The earliest known sports painting by L. S. Lowry, depicting crowds gathering for a rugby league match is to be unveiled in public for the first time in over 50 years, ahead of its auction debut at Sotheby’s this summer.
Painted in 1928, Going to the Match is among the earliest known, if not the earliest, depiction of one of L.S. Lowry’s most iconic and timeless subjects – that of spectators thronging to a sporting occasion. Famed for his images of football, it is significant that it is a rugby match he chose to paint first, no doubt testament to the importance of the Rugby League to Northern communities. One of only a small handful of paintings of the sport known to have been painted by Lowry, the extremely rare work is an exceptional example of the beloved artist’s unique visual language. In this painting, the red flag seen flying by the ground, as well as the red scarves worn by several of the crowd members, hints at the Salford Red Devils – Lowry’s local team.
Having remained in the same family collection since 1972, and only exhibited once before now in 1966, Going to the Match will be offered with an estimate of £2,000,000 – 3,000,000 as part of Sotheby’s inaugural British Art: Modern/ Contemporary live-stream auction this summer. The painting will travel to New York, Edinburgh and Dublin for public exhibitions ahead of the auction, before going on view at Sotheby’s New Bond Street from 22 – 29 June.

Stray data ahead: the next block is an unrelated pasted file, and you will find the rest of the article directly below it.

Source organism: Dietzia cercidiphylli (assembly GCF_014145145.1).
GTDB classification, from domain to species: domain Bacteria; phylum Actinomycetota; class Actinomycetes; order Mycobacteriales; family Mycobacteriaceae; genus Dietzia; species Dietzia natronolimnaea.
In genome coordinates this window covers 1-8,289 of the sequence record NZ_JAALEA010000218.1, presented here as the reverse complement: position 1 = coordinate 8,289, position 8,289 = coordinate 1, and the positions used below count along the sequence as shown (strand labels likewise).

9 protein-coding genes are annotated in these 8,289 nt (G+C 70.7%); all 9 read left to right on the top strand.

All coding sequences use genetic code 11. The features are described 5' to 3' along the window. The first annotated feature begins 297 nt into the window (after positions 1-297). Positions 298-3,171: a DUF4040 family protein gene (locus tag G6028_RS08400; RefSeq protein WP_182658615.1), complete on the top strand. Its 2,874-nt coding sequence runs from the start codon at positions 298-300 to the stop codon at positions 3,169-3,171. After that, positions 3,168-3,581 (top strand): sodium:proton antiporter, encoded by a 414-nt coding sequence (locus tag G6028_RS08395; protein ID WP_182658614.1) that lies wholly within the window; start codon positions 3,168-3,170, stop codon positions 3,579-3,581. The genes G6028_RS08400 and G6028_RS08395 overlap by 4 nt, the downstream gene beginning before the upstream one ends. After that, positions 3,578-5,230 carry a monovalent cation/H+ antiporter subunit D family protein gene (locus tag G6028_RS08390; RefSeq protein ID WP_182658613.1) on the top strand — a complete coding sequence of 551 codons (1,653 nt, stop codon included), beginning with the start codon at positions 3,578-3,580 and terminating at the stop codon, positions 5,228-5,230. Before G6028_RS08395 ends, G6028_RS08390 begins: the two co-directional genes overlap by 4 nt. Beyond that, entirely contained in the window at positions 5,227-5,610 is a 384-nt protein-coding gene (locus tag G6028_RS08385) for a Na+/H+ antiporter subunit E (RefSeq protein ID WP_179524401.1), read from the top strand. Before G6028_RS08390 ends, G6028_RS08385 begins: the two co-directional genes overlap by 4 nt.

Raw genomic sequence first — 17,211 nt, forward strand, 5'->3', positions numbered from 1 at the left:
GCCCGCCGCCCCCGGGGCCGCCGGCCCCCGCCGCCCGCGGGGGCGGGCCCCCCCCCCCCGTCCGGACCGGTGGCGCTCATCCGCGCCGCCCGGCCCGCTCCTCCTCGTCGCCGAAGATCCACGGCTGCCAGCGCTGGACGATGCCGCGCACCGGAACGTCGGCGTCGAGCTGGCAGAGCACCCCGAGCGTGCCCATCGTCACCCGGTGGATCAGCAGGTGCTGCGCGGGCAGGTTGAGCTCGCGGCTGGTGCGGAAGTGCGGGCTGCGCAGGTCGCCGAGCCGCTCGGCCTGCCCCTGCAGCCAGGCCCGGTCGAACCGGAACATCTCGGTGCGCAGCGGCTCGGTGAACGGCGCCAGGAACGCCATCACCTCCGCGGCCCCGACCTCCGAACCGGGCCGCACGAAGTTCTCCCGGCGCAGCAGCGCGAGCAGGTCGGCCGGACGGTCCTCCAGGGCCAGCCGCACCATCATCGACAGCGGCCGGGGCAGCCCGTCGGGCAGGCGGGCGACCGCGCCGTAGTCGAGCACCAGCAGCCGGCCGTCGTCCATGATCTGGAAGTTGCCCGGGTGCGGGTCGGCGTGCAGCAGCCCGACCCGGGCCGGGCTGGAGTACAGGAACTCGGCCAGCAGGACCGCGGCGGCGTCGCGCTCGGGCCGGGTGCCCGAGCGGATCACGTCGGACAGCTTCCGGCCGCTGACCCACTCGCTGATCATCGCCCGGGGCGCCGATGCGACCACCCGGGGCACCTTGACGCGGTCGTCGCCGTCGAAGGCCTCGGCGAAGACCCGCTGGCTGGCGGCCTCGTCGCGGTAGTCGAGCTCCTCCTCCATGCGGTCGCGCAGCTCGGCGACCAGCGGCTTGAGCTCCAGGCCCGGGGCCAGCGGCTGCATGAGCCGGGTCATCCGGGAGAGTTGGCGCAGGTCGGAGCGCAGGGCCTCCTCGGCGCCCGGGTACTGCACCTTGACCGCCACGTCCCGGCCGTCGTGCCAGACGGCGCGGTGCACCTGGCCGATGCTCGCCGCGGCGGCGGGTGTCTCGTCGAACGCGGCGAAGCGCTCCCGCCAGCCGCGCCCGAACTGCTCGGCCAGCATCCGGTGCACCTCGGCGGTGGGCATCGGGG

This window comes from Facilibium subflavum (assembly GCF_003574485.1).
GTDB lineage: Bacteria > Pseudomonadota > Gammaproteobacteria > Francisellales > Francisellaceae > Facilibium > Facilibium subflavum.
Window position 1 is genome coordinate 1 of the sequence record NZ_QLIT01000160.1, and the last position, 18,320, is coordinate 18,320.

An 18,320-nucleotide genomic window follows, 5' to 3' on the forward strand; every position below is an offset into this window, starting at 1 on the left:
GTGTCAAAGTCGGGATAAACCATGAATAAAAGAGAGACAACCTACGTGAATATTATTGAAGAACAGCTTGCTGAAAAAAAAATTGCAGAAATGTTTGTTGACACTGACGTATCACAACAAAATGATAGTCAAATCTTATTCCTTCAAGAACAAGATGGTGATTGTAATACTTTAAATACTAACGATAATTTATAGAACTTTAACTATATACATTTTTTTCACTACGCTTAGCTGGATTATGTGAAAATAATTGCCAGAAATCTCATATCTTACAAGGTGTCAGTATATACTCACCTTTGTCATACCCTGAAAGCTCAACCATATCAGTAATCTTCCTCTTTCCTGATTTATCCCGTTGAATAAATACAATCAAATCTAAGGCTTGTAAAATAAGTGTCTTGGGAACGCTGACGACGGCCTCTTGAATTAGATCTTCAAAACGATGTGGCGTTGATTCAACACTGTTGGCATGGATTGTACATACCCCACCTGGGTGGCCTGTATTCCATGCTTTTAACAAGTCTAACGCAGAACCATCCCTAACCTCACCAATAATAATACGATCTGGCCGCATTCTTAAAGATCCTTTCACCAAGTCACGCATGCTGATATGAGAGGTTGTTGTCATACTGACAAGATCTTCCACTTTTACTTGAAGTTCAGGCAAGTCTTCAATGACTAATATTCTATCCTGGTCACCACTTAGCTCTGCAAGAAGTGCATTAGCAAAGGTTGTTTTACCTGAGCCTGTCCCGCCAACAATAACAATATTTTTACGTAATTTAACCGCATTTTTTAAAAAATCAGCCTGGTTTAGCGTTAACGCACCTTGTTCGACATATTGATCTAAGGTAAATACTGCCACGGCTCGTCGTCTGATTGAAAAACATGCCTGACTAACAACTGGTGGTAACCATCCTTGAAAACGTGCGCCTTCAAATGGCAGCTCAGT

“Lowry was the ultimate onlooker, and in his compositions focusing on sporting subjects, it is the crowd that fascinated him above all else. Not only is this likely to be the earliest sports related picture Lowry painted, but it is also one of his very first depictions of a mass of people going to and from anywhere. In this phenomenal painting, the figures lean forward in unison, emphasising their common purpose in being drawn to the rugby posts clearly visible on the left-hand side of the canvas. The pre-match sense of energy, excitement and anticipation is palpable and will resonate with any sports lover today, almost 100 years after it was painted,” said Frances Christie, Deputy Chairman of Sotheby’s UK & Ireland
Photo: Courtesy of Sotheby’s